The sign of Minneapolis and San Jose chapters of the Satanic Temple, a national organization, is seen in this undated photo. Satanic Temple

Muslims in Minneapolis and San Jose, California, are receiving support from an unlikely ally: the Satanic Temple. The Minneapolis and San Jose chapters of the national organization, which describes itself as a group that “facilitates the communication and mobilization of politically aware Satanists, secularists and advocates for individual liberty,” posted to their website and Facebook pages offering to protect local Muslims who might be experiencing backlash after last Friday’s terror attacks.

“If there is anyone in the Minneapolis area who is Muslim and afraid to leave their home out of fear for some kind of backlash, don't hesitate to reach out to us,” the Minneapolis chapter’s Facebook post read. “We would be glad to escort you where you need to go without advertising our presence -- just big dudes walking you where you need to be. We would also happily accompany you so you can get some groceries.”

Since the Minneapolis chapter extended the offer on Wednesday, the Facebook post has been shared more than 2,700 times and has been “liked” by more than 3,000 people. The San Jose chapter posted the same thing to its Facebook page on Tuesday.

Members of the Satanic Temple community say the gesture is not a ploy for publicity.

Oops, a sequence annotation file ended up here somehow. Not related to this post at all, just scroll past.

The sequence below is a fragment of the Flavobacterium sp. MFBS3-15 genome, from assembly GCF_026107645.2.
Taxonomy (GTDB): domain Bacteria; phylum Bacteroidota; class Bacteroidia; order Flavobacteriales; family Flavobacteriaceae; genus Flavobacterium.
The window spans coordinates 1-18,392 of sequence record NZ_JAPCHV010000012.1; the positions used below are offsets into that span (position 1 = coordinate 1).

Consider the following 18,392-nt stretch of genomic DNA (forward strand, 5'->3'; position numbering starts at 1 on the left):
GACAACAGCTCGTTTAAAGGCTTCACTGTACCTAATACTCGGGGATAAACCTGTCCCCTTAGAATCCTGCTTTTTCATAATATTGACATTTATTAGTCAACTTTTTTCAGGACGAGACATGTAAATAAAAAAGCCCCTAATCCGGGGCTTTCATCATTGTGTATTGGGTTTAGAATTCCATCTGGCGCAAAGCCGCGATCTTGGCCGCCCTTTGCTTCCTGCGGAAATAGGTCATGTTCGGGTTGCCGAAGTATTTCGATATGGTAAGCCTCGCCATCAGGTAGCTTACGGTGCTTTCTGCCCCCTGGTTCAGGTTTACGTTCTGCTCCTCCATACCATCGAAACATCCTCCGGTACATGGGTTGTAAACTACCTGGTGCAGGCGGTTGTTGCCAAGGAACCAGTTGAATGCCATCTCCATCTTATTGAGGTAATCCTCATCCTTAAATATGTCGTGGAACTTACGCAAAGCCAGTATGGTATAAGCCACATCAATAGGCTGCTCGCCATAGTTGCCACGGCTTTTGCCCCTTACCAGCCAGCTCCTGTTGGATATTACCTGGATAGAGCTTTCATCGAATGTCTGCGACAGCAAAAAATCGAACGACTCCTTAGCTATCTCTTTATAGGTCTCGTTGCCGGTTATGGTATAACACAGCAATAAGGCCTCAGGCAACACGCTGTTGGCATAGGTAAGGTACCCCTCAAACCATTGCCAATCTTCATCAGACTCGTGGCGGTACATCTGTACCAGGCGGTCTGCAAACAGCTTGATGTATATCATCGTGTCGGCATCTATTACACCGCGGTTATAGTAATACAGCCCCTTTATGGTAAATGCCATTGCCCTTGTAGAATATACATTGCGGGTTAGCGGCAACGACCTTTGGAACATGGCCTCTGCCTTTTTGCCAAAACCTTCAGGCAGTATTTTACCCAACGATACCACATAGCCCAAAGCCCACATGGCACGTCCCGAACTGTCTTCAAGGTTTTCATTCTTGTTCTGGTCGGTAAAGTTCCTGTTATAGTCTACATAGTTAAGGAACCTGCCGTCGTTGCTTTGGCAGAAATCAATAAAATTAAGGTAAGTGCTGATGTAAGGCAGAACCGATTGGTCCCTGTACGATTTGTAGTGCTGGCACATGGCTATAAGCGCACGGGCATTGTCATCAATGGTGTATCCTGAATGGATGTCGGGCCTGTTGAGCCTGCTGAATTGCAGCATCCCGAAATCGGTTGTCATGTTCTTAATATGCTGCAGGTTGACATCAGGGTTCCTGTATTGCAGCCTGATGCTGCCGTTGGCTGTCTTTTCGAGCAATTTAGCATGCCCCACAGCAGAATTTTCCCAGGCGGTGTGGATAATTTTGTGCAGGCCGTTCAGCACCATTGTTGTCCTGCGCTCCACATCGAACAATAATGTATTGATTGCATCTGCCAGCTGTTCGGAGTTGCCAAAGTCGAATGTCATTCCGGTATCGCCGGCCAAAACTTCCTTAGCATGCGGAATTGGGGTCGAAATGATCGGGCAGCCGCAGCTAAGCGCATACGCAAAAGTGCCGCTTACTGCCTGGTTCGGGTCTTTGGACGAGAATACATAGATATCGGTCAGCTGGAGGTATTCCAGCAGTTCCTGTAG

“Our offer comes from a place of genuine compassion for our fellow human beings. It's not to ride the tide of sentiment or capitalize on people for further name recognition,” read a follow-up post on the Minneapolis chapter’s page.

So far, no Muslims have taken the group up on its offer.

“We are happy to be of service to our community. Unfortunately, we’ve had no takers as of yet,” Curt Landsman, a representative of the Minneapolis chapter, told International Business Times in an email. “We are doing this out of genuine care for our fellow men and women and not as a publicity stunt. We feel that statistically speaking, gun toting fundamentalist Christians are a much bigger threat than Muslims in our own community who have lived peacefully here for years.”

Several Muslim commenters have responded with appreciation.

“I don't live in Minneapolis, but as an American Muslim, I'm glad to see you guys take up this effort and help out a marginalized group. Thank you for doing this and building bridges between communities,” wrote one commenter on Facebook.

Another commenter posted to the San Jose chapter’s page: “I am Muslim and thank you for your kind offer. It's really heartening and reflective of how humans should treat each other. You are a reflection of kindness.”

One commenter worried that the gesture could backfire. “I hope it does not attract the wrong kind of attention from anti-Muslim religious fanatics,” she wrote on the Minneapolis chapter’s page. “That said I am glad that you were recognized for your kind gesture which is a lot more generous than from a lot of public figures who claim to be Christian.”

Judging from the group’s name, it would be easy to assume members of the Satanic Temple worship, well, Satan. Not exactly, according to the group’s FAQ on its website: “It is the position of The Satanic Temple that religion can, and should, be divorced from superstition. As such, we do not promote a belief in a personal Satan. To embrace the name Satan is to embrace rational inquiry removed from supernaturalism and archaic tradition-based superstitions.”

Landsman added that members strive to emulate Lucifer as an “outsider.”

“We are duty bound to defend the liberties of those who have fallen prey to ignorance, unwarranted discrimination, and victimization by right wing xenophobia,” he said.